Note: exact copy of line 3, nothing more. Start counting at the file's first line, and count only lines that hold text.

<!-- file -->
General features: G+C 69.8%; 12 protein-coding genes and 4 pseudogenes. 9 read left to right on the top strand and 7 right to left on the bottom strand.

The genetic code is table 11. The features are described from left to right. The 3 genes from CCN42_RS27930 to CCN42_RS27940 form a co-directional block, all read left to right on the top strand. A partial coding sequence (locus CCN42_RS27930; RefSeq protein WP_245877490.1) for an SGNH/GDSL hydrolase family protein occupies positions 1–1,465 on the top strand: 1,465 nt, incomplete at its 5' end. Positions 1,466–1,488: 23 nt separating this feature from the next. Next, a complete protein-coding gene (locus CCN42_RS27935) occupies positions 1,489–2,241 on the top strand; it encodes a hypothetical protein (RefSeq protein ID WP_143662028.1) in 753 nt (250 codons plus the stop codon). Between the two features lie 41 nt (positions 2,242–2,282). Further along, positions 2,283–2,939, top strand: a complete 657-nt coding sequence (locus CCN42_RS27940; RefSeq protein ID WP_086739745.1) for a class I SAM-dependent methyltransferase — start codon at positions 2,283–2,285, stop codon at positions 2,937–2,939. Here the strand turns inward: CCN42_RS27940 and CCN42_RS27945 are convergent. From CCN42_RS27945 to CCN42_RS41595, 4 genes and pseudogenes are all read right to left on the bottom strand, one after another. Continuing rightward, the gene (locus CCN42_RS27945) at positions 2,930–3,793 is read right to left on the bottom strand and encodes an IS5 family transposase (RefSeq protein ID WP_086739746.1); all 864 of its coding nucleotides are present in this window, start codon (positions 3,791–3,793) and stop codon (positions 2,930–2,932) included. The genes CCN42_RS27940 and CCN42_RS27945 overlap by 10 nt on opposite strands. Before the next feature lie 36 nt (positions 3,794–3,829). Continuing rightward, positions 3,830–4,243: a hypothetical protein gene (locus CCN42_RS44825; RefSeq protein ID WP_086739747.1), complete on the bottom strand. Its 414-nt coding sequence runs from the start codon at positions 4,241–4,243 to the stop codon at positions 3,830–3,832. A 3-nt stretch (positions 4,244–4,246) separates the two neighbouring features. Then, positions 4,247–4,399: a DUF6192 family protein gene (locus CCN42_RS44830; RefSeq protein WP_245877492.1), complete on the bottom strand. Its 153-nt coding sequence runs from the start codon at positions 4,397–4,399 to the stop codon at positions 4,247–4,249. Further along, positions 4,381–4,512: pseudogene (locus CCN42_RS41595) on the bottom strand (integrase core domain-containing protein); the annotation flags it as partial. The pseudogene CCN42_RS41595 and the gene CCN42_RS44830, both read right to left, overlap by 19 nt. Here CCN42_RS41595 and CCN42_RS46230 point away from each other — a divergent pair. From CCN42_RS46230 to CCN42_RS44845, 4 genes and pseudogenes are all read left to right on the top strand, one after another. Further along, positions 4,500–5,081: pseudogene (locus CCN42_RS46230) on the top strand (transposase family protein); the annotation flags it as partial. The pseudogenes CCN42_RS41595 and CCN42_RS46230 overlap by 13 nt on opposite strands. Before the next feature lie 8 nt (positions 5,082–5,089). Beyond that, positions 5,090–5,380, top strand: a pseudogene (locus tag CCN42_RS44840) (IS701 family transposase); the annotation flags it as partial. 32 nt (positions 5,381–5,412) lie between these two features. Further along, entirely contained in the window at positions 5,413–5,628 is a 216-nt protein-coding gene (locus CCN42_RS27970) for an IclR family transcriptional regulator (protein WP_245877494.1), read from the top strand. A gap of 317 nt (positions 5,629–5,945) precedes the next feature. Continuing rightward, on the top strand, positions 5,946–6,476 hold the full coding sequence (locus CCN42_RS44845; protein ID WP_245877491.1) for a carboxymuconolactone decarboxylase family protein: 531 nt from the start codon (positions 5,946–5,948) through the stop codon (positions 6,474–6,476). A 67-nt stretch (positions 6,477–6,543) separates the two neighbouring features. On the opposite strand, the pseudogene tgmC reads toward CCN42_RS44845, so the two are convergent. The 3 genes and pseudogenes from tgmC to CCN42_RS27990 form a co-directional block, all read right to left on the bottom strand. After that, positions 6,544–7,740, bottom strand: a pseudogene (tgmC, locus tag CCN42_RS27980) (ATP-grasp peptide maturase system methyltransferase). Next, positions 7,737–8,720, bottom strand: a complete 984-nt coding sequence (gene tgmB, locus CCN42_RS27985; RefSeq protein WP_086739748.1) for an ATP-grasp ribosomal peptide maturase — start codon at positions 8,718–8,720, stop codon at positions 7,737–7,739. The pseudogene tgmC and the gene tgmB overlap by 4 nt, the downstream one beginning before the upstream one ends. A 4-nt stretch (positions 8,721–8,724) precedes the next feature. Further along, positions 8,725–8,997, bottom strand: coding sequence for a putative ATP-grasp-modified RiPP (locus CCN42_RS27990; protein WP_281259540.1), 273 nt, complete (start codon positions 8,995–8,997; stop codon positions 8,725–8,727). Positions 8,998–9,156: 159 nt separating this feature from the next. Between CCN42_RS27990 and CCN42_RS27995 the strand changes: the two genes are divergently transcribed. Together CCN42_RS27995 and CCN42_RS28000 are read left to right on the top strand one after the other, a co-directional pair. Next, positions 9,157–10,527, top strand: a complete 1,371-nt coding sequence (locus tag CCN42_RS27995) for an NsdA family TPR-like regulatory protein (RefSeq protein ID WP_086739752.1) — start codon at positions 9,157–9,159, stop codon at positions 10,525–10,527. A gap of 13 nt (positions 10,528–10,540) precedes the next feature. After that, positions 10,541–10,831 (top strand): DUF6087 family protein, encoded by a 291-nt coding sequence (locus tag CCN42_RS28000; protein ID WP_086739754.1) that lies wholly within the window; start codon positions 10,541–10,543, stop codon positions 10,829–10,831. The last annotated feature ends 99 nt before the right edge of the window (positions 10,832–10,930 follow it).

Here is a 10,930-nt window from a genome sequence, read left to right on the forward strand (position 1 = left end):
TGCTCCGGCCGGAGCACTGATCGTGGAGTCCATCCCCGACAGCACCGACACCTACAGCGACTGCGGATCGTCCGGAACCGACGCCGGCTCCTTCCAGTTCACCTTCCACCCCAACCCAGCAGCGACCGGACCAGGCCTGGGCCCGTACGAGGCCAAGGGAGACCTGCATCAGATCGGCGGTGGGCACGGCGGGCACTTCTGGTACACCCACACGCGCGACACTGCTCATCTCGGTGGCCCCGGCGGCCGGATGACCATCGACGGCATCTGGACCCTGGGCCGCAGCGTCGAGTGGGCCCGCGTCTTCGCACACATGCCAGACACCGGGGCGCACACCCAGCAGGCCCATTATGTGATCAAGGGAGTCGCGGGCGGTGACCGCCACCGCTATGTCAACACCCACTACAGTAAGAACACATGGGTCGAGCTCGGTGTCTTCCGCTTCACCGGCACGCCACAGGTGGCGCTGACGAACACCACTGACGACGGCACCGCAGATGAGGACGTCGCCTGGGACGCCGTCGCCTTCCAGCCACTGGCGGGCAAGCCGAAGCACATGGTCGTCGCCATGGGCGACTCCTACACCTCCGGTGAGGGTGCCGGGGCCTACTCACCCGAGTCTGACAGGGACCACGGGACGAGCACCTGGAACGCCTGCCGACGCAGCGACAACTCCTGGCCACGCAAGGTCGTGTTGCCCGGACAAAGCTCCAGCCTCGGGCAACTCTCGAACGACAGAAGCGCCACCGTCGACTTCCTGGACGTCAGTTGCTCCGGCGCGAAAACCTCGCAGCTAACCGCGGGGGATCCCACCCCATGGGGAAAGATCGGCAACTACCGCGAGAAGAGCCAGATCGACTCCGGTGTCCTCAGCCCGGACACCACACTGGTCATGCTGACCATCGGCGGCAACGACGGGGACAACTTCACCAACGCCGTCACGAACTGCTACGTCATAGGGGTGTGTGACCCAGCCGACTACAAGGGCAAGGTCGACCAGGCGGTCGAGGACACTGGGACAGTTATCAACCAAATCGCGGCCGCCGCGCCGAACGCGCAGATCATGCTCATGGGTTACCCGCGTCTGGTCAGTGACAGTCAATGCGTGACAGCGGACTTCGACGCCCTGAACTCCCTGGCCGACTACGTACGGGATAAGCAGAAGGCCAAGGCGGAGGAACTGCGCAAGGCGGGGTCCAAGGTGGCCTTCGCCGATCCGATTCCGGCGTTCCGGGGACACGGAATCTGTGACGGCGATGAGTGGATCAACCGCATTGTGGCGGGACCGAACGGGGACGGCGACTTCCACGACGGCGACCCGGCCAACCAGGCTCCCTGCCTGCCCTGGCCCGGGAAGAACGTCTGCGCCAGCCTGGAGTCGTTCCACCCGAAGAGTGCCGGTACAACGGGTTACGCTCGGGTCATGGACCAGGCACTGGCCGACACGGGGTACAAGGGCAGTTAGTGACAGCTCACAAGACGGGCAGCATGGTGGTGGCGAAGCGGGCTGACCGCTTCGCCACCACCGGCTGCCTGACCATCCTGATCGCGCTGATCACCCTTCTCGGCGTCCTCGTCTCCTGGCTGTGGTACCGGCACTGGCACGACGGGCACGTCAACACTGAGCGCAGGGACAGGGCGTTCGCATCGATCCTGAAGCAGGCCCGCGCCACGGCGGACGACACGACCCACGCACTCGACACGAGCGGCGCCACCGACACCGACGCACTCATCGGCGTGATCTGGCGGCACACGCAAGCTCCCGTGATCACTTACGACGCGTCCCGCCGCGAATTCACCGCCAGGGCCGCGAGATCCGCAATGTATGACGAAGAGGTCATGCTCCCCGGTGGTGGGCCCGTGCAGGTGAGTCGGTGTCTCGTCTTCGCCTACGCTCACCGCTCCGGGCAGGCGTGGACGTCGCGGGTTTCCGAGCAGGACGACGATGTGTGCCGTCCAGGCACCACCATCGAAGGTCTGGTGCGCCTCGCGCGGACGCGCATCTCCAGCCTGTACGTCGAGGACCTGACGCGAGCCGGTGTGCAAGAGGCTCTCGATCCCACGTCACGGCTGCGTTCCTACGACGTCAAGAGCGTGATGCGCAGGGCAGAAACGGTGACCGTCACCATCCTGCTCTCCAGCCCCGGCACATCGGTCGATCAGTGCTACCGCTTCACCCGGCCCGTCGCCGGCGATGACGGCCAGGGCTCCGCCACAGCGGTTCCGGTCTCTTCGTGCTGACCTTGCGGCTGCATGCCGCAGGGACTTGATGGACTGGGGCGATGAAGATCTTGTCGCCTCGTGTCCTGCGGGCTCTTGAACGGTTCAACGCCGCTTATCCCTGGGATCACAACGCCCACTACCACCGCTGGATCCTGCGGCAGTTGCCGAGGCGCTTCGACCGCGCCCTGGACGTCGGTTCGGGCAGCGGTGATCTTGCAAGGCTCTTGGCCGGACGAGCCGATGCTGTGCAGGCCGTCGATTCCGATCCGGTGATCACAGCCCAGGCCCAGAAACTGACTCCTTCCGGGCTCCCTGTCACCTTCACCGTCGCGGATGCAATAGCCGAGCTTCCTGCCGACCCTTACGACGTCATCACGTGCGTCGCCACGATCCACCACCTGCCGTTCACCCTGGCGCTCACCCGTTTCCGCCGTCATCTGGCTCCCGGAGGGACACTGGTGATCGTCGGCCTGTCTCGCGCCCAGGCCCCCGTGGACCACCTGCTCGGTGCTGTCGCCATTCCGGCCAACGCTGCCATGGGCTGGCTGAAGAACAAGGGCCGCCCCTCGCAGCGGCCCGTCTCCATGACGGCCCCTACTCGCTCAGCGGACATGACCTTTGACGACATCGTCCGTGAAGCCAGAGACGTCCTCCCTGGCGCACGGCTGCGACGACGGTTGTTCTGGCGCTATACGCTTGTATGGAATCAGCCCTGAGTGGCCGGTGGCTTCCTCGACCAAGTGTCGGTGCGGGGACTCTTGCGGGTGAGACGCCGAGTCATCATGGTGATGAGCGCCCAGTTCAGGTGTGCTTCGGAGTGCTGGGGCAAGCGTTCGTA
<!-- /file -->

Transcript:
Here is a 10,930-nt window from a genome sequence, read left to right on the forward strand (position 1 = left end):